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April 24, 2013

Patrick urges new look at fish limits

Gov. Deval Patrick has aimed lower than the state attorney general and more than 60 lawmakers had requested in seeking an 11th-hour reprieve for the groundfishery.

Instead of appealing to President Obama as Attorney General Martha Coakley and lawmakers had hoped, the governor asked the acting commerce secretary, Rebecca Blank, to “encourage” NOAA to reverse a legal position, explained in an undisclosed memorandum, and allow a second consecutive year of lesser catch reductions in Gulf of Maine cod than the 77 percent the agency is targeting now.

Cuts of that level for the fishing year beginning May 1, are widely feared to be the coup de grace for the Northeast groundfishing fleet, declared to represent a socio-economic industry disaster last September.

Asserting that he is governed by the confidential legal memo from NOAA General Counsel Lois Schiffer, NOAA’s Gloucester-based Northeast regional administrator, John Bullard has said was close to publishing a binding administrative rule that would cut in shore cod landings by 77 percent, Georges Bank cod, yellowtail flounder by more than 60 percent and many other stocks by significant amounts.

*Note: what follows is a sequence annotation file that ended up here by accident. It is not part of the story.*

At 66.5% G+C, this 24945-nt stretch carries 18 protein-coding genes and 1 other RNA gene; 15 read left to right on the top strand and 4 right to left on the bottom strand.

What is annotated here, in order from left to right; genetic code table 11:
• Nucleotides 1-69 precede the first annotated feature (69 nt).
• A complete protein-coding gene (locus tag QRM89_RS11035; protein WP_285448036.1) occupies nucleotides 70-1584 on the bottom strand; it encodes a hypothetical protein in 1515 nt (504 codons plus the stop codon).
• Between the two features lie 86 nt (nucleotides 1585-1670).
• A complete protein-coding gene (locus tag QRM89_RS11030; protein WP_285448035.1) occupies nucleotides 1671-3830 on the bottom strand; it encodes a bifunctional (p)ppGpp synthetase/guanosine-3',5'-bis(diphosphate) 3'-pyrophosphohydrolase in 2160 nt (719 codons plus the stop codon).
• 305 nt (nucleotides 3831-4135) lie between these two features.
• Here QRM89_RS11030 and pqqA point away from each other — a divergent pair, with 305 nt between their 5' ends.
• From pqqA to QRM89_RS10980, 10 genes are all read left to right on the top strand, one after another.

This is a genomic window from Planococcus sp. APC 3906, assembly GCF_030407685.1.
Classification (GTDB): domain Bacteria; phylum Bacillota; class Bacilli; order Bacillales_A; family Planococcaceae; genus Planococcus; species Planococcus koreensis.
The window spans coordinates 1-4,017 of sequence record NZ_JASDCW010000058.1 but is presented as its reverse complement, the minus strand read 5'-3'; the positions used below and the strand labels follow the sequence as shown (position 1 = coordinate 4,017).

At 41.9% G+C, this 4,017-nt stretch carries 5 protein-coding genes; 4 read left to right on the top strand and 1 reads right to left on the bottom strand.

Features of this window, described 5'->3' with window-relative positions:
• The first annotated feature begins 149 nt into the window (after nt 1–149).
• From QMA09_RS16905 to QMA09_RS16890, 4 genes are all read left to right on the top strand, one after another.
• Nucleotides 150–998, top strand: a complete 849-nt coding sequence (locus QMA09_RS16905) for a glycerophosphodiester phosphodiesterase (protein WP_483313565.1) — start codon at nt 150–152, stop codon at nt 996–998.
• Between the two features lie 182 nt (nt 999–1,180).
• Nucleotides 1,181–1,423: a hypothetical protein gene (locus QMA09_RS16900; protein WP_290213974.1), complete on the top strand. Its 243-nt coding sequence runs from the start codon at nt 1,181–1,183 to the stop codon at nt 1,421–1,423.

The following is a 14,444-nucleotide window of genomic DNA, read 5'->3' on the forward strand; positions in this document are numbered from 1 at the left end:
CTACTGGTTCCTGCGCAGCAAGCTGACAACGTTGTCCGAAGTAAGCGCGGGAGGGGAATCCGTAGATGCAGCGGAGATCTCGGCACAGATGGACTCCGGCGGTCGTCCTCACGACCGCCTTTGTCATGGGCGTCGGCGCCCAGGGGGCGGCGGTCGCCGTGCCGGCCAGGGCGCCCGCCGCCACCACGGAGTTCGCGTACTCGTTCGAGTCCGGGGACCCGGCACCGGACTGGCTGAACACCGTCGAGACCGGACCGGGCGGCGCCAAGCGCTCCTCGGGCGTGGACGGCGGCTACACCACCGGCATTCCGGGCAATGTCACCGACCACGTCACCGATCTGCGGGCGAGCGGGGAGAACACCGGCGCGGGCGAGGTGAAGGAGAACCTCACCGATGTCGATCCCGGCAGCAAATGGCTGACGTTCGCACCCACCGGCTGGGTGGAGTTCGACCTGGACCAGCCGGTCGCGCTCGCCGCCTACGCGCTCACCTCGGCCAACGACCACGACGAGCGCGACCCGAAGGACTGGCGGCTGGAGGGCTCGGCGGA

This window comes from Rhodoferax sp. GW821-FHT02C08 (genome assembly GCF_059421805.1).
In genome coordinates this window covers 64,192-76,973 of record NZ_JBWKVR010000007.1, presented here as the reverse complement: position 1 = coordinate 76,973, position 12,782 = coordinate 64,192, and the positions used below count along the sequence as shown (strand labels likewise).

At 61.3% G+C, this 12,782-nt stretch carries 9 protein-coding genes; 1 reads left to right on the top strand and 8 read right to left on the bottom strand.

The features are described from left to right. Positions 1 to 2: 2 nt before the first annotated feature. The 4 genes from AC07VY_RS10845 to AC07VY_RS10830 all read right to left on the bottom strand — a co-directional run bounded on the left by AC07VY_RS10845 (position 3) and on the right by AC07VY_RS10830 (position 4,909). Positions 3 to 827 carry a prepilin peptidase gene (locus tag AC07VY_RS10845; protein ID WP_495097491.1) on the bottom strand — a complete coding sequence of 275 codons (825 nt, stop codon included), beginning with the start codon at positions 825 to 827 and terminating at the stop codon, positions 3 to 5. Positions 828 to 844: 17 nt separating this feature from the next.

Asked why the letter was sent to the acting commerce secretary and not the president, Reginald Zimmerman, a spokesman for the governor said in an email, “Secretary Blank ... is a member of the Obama administration.”

Patrick and Obama became friends as Harvard Law School students; Patrick was a co-chairman of the Obama re-election campaign.

Patrick wrote to Blank that he agreed with the New England Regional Fishery Management Council, a policy forming arm of NOAA, that the Magnuson-Stevens Act allowed the NOAA to implement a second consecutive year of much less extreme cuts by writing an interim action. The Magnuson-Stevens Act, which requires all fishery management plans to end overfishing, clearly allows one year interim actions that only reduces overfishing. It does not specify an allowance for a second or successive year, though it also does not preclude any such action, which industry officials and state and federal lawmakers have emphasize to no avail.

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